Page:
Fermat's little theorem is a special case of Euler's theorem: for any modulus n and any integer a coprime to n, we have

where φ(n) denotes Euler's totient function (which counts the integers between 1 and n that are coprime to n). Euler's theorem is indeed a generalization, because if n = p is a prime number, then φ(p) = p − 1.

A slight generalization of Euler's theorem, which immediately follows from it, is: if a, n, x, y are integers with n positive and a and n coprime, then

If , then .

This follows as x is of the form y + φ(n)k, so

In this form, the theorem finds many uses in cryptography and, in particular, underlies the computations used in the RSA public key encryption method.[8] The special case with n a prime may be considered a consequence of Fermat's little theorem.

Fermat's little theorem is also related to the Carmichael function and Carmichael's theorem, as well as to Lagrange's theorem in group theory.

The algebraic setting of Fermat's little theorem can be generalized to finite fields.


The converse of Fermat's little theorem is not generally true, as it fails for Carmichael numbers. However, a slightly stronger form of the theorem is true, and is known as Lehmer's theorem. The theorem is as follows:

If there exists an a such that

and for all primes q dividing p − 1

then p is prime.

This theorem forms the basis for the Lucas–Lehmer test, an important primality test.


If a and p are coprime numbers such that a p − 1 − 1 is divisible by p, then p need not be prime. If it is not, then p is called a pseudoprime to base a (or a Fermat pseudoprime). F. Sarrus in 1820 found 341 = 11 × 31 as one of the first pseudoprimes, to base 2.[9]

A number p that is a pseudoprime to base a for every number a coprime to p is called a Carmichael number (e.g. 561). Alternately, any number p satisfying the equality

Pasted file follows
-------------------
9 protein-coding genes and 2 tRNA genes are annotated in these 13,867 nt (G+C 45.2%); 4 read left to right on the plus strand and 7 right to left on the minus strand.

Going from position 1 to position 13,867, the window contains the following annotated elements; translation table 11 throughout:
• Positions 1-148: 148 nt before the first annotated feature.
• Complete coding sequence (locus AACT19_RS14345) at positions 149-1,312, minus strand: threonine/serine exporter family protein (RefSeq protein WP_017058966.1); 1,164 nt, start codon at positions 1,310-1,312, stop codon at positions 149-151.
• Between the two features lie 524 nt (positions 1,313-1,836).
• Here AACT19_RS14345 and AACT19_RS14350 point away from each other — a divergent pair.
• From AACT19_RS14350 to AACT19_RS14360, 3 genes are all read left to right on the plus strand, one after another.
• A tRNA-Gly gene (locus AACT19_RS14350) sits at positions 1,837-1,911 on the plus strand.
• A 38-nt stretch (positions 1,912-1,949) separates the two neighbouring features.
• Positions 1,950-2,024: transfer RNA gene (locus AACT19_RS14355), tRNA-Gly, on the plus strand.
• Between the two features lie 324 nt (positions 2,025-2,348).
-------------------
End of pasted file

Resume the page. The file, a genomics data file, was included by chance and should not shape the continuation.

is either a prime or a Carmichael number.

Miller–Rabin primality test[edit]

The Miller–Rabin primality test uses the following extension of Fermat's little theorem[citation needed]:

If p is an odd prime number, and p – 1 = 2s d, with d odd, then for every a prime to p, either ad ≡ 1 mod p, or there exists t such that 0 ≤ t < s and a2td ≡ −1 mod p

This result may be deduced from Fermat's little theorem by the fact that, if p is an odd prime, then the integers modulo p form a finite field, in which 1 has exactly two square roots, 1 and −1.

The Miller–Rabin test uses this property in the following way: given p = 2s d + 1, with d odd, an odd integer for which primality has to be tested, choose randomly a such that 1 < a < p; then compute b = ad mod p; if b is not 1 nor −1, then square it repeatedly modulo p until you get 1, −1, or have squared d times. If b ≠ 1 and −1 has not been obtained, then p is not prime. Otherwise, p may be prime or not. If p is not prime, the probability that this is proved by the test is higher than 1/4. Therefore, after k non-conclusive random tests, the probability that p is not prime is lower than (3/4)k, and may thus be made as low as desired, by increasing k.

In summary, the test either proves that a number is not prime, or asserts that it is prime with a probability of error that may be chosen as low as desired. The test is very simple to implement and computationally more efficient than all known deterministic tests. Therefore, it is generally used before starting a proof of primality.

See also[edit]


  1. ^ Long 1972, pp. 87–88
  2. ^ Pettofrezzo & Byrkit 1970, pp. 110–111
  3. ^ a b c Burton 2011, p. 514
  4. ^ Fermat, Pierre (1894), Tannery, P.; Henry, C., eds., Oeuvres de Fermat. Tome 2: Correspondance, Paris: Gauthier-Villars, pp. 206–212  (in French)
  5. ^ Mahoney 1994, p. 295 for the English translation
  6. ^ Ore 1988, p. 273
  7. ^ Albert 2015, p. 206
  8. ^ Trappe, Wade; Washington, Lawrence C. (2002), Introduction to Cryptography with Coding Theory, Prentice-Hall, p. 78, ISBN 0-13-061814-4 
  9. ^ https://oeis.org/A128311


Further reading[edit]